Authorship is a complicated subject in Kierkegaard's work, which he surely recognized, given his late attempts to explain himself in On My Work as an Author.
From the use of multiple pseudonyms and antonyms, to contributions across a spectrum of media and genres, issues of authorship abound. Why did Kierkegaard write in the ways he did? Before we assess Kierkegaard's famous thoughts on faith or love, or the relationship between 'the aesthetic,' 'the ethical,' and 'the religious,' we must approach how he expressed them.
Given the multi-authored nature of his works, can we find a view or voice that is definitively Kierkegaard's own?
Can entries in his unpublished journals and notebooks tell us what Kierkegaard himself thought?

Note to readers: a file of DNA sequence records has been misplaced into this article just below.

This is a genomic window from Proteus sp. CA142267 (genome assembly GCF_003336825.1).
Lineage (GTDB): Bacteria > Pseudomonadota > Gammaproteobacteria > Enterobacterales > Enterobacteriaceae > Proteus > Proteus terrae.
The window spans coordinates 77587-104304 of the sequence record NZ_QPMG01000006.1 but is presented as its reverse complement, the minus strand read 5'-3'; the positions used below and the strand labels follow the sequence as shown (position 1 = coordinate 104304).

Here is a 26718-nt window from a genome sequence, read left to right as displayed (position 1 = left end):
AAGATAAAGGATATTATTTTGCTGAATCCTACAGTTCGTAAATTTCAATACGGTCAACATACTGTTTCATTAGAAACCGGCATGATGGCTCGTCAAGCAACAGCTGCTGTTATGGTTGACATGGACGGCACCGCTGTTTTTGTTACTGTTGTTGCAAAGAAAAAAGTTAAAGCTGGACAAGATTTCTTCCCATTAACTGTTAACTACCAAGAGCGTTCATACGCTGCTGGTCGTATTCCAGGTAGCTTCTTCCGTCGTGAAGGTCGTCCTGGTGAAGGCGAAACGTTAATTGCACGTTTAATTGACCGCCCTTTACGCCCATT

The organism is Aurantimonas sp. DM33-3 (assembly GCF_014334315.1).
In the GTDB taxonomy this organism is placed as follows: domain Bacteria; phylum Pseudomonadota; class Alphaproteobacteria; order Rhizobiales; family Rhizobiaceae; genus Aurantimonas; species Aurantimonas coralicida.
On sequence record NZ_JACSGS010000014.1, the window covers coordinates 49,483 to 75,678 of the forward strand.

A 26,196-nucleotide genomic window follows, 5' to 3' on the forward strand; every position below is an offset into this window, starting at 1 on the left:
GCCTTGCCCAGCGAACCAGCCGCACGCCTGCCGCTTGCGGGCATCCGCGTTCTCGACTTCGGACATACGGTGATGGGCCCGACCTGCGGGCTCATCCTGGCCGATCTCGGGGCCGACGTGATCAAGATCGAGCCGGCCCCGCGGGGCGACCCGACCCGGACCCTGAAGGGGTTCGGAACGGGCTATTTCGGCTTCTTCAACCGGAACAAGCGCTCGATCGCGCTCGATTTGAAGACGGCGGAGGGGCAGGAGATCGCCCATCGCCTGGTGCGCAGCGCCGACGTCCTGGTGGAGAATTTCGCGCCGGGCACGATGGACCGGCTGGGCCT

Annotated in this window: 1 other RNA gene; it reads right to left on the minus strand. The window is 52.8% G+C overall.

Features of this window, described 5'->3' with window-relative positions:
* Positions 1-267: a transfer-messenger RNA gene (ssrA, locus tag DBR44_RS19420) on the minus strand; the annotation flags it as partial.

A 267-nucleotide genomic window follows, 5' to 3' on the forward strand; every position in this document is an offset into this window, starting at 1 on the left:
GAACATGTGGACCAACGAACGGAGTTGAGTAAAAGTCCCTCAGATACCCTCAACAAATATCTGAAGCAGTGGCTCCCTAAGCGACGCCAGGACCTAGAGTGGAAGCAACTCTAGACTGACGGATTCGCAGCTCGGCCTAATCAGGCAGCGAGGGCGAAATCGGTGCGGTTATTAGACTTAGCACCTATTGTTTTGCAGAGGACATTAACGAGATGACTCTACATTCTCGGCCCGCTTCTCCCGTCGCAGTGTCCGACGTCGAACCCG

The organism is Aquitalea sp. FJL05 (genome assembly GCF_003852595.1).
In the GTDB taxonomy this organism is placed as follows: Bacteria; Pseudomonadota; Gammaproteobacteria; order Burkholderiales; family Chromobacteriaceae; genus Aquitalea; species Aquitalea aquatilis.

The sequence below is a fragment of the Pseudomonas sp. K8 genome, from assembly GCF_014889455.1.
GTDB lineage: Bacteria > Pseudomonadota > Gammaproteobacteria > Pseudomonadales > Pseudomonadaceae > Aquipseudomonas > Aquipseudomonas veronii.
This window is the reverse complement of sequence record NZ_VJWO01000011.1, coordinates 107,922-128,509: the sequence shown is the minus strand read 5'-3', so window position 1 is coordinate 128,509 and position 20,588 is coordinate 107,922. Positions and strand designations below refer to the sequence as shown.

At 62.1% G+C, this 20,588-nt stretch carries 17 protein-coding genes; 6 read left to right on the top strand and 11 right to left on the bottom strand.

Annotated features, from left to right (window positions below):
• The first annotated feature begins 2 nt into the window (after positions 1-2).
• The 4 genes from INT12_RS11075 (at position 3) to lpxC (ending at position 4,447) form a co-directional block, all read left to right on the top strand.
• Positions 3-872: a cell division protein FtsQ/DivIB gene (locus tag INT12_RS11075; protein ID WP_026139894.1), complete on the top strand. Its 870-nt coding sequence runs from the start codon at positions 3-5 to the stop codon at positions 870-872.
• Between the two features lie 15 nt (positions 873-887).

How should contemporary readers understand inconsistencies or contradictions between differently named authors?
We cannot make definitive claims about Kierkegaard's work as a thinker without understanding Kierkegaard's work as an author.
This collection, by leading contemporary Kierkegaard scholars, is the first to systematically examine the divisive question and practice of authorship in Kierkegaard from philosophical, literary and theological perspectives.